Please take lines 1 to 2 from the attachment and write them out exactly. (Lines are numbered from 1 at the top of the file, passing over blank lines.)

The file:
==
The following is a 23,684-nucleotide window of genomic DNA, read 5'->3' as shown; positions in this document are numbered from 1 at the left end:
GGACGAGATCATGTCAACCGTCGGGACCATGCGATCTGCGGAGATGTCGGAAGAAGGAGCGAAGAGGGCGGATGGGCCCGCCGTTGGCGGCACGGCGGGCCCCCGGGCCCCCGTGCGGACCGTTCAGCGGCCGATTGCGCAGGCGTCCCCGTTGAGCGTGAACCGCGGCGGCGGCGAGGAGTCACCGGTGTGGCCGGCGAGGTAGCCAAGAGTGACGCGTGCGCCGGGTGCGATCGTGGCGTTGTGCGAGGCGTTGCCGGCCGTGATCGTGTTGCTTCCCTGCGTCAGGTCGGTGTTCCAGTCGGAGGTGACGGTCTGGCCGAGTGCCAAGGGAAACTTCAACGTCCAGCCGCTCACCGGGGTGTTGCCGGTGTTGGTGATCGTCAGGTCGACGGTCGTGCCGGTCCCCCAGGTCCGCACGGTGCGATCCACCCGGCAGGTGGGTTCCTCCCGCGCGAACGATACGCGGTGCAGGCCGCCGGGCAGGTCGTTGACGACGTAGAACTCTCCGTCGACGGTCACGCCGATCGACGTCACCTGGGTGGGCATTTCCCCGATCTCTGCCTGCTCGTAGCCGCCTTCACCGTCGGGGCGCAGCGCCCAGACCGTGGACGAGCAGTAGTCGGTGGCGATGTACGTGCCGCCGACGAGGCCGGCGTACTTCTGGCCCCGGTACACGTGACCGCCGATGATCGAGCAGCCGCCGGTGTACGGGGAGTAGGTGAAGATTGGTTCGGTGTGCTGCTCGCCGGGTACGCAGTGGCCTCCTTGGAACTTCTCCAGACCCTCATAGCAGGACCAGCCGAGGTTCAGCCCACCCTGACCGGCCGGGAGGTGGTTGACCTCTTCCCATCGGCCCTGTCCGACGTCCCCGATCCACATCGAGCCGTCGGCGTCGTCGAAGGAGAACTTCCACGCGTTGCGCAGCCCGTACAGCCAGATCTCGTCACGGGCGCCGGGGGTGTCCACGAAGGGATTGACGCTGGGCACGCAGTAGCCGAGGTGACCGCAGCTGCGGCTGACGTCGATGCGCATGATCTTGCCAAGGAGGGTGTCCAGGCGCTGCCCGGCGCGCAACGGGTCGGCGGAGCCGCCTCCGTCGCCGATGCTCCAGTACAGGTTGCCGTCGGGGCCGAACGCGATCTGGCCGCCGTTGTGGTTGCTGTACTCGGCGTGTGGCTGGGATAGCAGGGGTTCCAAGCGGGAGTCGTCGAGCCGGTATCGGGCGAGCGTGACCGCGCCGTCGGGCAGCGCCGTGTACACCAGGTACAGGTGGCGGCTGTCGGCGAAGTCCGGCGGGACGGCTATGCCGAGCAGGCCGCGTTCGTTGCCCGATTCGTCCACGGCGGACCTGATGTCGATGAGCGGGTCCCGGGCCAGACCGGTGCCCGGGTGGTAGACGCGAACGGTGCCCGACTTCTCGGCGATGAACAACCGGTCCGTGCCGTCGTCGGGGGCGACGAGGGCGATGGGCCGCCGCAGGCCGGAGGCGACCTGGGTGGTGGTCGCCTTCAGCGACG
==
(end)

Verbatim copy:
The following is a 23,684-nucleotide window of genomic DNA, read 5'->3' as shown; positions in this document are numbered from 1 at the left end:
GGACGAGATCATGTCAACCGTCGGGACCATGCGATCTGCGGAGATGTCGGAAGAAGGAGCGAAGAGGGCGGATGGGCCCGCCGTTGGCGGCACGGCGGGCCCCCGGGCCCCCGTGCGGACCGTTCAGCGGCCGATTGCGCAGGCGTCCCCGTTGAGCGTGAACCGCGGCGGCGGCGAGGAGTCACCGGTGTGGCCGGCGAGGTAGCCAAGAGTGACGCGTGCGCCGGGTGCGATCGTGGCGTTGTGCGAGGCGTTGCCGGCCGTGATCGTGTTGCTTCCCTGCGTCAGGTCGGTGTTCCAGTCGGAGGTGACGGTCTGGCCGAGTGCCAAGGGAAACTTCAACGTCCAGCCGCTCACCGGGGTGTTGCCGGTGTTGGTGATCGTCAGGTCGACGGTCGTGCCGGTCCCCCAGGTCCGCACGGTGCGATCCACCCGGCAGGTGGGTTCCTCCCGCGCGAACGATACGCGGTGCAGGCCGCCGGGCAGGTCGTTGACGACGTAGAACTCTCCGTCGACGGTCACGCCGATCGACGTCACCTGGGTGGGCATTTCCCCGATCTCTGCCTGCTCGTAGCCGCCTTCACCGTCGGGGCGCAGCGCCCAGACCGTGGACGAGCAGTAGTCGGTGGCGATGTACGTGCCGCCGACGAGGCCGGCGTACTTCTGGCCCCGGTACACGTGACCGCCGATGATCGAGCAGCCGCCGGTGTACGGGGAGTAGGTGAAGATTGGTTCGGTGTGCTGCTCGCCGGGTACGCAGTGGCCTCCTTGGAACTTCTCCAGACCCTCATAGCAGGACCAGCCGAGGTTCAGCCCACCCTGACCGGCCGGGAGGTGGTTGACCTCTTCCCATCGGCCCTGTCCGACGTCCCCGATCCACATCGAGCCGTCGGCGTCGTCGAAGGAGAACTTCCACGCGTTGCGCAGCCCGTACAGCCAGATCTCGTCACGGGCGCCGGGGGTGTCCACGAAGGGATTGACGCTGGGCACGCAGTAGCCGAGGTGACCGCAGCTGCGGCTGACGTCGATGCGCATGATCTTGCCAAGGAGGGTGTCCAGGCGCTGCCCGGCGCGCAACGGGTCGGCGGAGCCGCCTCCGTCGCCGATGCTCCAGTACAGGTTGCCGTCGGGGCCGAACGCGATCTGGCCGCCGTTGTGGTTGCTGTACTCGGCGTGTGGCTGGGATAGCAGGGGTTCCAAGCGGGAGTCGTCGAGCCGGTATCGGGCGAGCGTGACCGCGCCGTCGGGCAGCGCCGTGTACACCAGGTACAGGTGGCGGCTGTCGGCGAAGTCCGGCGGGACGGCTATGCCGAGCAGGCCGCGTTCGTTGCCCGATTCGTCCACGGCGGACCTGATGTCGATGAGCGGGTCCCGGGCCAGACCGGTGCCCGGGTGGTAGACGCGAACGGTGCCCGACTTCTCGGCGATGAACAACCGGTCCGTGCCGTCGTCGGGGGCGACGAGGGCGATGGGCCGCCGCAGGCCGGAGGCGACCTGGGTGGTGGTCGCCTTCAGCGACG